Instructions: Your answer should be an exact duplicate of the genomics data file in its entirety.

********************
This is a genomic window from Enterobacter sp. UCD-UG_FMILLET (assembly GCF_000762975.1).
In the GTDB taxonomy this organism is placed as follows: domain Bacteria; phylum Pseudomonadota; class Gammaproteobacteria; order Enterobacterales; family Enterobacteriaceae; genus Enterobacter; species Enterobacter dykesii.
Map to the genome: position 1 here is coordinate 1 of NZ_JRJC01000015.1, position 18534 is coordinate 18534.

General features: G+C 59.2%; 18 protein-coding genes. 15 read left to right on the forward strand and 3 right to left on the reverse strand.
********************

This is a genomic window from Enterobacter sp. UCD-UG_FMILLET (assembly GCF_000762975.1).
In the GTDB taxonomy this organism is placed as follows: domain Bacteria; phylum Pseudomonadota; class Gammaproteobacteria; order Enterobacterales; family Enterobacteriaceae; genus Enterobacter; species Enterobacter dykesii.
Map to the genome: position 1 here is coordinate 1 of NZ_JRJC01000015.1, position 18534 is coordinate 18534.

General features: G+C 59.2%; 18 protein-coding genes. 15 read left to right on the forward strand and 3 right to left on the reverse strand.